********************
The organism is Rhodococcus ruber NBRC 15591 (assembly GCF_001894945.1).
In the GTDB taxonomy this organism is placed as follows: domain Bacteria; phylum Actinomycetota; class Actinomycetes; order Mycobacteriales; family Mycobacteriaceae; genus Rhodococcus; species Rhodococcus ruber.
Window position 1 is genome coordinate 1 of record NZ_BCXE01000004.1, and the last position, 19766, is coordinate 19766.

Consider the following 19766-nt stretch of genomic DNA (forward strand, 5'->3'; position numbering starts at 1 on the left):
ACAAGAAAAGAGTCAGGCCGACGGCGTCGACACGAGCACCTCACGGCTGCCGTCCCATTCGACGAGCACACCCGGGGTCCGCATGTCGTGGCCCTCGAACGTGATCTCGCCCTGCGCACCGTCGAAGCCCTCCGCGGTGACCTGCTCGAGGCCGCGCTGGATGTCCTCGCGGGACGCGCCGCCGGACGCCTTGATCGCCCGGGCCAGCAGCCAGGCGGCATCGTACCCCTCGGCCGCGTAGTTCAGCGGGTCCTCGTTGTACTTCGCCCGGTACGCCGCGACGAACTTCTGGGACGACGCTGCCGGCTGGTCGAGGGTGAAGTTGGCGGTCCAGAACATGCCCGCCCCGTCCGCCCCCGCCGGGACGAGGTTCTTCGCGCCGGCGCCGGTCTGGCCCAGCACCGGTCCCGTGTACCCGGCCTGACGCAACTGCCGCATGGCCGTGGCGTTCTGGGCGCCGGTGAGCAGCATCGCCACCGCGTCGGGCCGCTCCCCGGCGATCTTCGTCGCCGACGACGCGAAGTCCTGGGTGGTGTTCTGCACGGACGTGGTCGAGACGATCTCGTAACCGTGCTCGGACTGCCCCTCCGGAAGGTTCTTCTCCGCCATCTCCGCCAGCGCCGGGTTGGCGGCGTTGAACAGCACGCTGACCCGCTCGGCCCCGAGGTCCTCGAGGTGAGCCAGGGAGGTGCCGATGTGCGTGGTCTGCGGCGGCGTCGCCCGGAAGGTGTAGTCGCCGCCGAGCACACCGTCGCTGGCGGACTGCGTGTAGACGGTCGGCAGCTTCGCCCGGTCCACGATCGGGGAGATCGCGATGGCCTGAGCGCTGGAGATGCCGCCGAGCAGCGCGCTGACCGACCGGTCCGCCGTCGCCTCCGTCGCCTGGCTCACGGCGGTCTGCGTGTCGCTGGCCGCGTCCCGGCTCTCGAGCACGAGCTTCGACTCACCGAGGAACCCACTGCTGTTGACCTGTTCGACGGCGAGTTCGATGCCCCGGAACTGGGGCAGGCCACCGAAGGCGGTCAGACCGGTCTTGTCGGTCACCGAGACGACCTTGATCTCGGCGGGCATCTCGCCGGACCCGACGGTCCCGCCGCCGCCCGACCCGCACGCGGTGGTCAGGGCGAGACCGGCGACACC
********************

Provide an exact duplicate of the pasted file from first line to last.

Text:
The organism is Rhodococcus ruber NBRC 15591 (assembly GCF_001894945.1).
In the GTDB taxonomy this organism is placed as follows: domain Bacteria; phylum Actinomycetota; class Actinomycetes; order Mycobacteriales; family Mycobacteriaceae; genus Rhodococcus; species Rhodococcus ruber.
Window position 1 is genome coordinate 1 of record NZ_BCXE01000004.1, and the last position, 19766, is coordinate 19766.

Consider the following 19766-nt stretch of genomic DNA (forward strand, 5'->3'; position numbering starts at 1 on the left):
ACAAGAAAAGAGTCAGGCCGACGGCGTCGACACGAGCACCTCACGGCTGCCGTCCCATTCGACGAGCACACCCGGGGTCCGCATGTCGTGGCCCTCGAACGTGATCTCGCCCTGCGCACCGTCGAAGCCCTCCGCGGTGACCTGCTCGAGGCCGCGCTGGATGTCCTCGCGGGACGCGCCGCCGGACGCCTTGATCGCCCGGGCCAGCAGCCAGGCGGCATCGTACCCCTCGGCCGCGTAGTTCAGCGGGTCCTCGTTGTACTTCGCCCGGTACGCCGCGACGAACTTCTGGGACGACGCTGCCGGCTGGTCGAGGGTGAAGTTGGCGGTCCAGAACATGCCCGCCCCGTCCGCCCCCGCCGGGACGAGGTTCTTCGCGCCGGCGCCGGTCTGGCCCAGCACCGGTCCCGTGTACCCGGCCTGACGCAACTGCCGCATGGCCGTGGCGTTCTGGGCGCCGGTGAGCAGCATCGCCACCGCGTCGGGCCGCTCCCCGGCGATCTTCGTCGCCGACGACGCGAAGTCCTGGGTGGTGTTCTGCACGGACGTGGTCGAGACGATCTCGTAACCGTGCTCGGACTGCCCCTCCGGAAGGTTCTTCTCCGCCATCTCCGCCAGCGCCGGGTTGGCGGCGTTGAACAGCACGCTGACCCGCTCGGCCCCGAGGTCCTCGAGGTGAGCCAGGGAGGTGCCGATGTGCGTGGTCTGCGGCGGCGTCGCCCGGAAGGTGTAGTCGCCGCCGAGCACACCGTCGCTGGCGGACTGCGTGTAGACGGTCGGCAGCTTCGCCCGGTCCACGATCGGGGAGATCGCGATGGCCTGAGCGCTGGAGATGCCGCCGAGCAGCGCGCTGACCGACCGGTCCGCCGTCGCCTCCGTCGCCTGGCTCACGGCGGTCTGCGTGTCGCTGGCCGCGTCCCGGCTCTCGAGCACGAGCTTCGACTCACCGAGGAACCCACTGCTGTTGACCTGTTCGACGGCGAGTTCGATGCCCCGGAACTGGGGCAGGCCACCGAAGGCGGTCAGACCGGTCTTGTCGGTCACCGAGACGACCTTGATCTCGGCGGGCATCTCGCCGGACCCGACGGTCCCGCCGCCGCCCGACCCGCACGCGGTGGTCAGGGCGAGACCGGCGACACC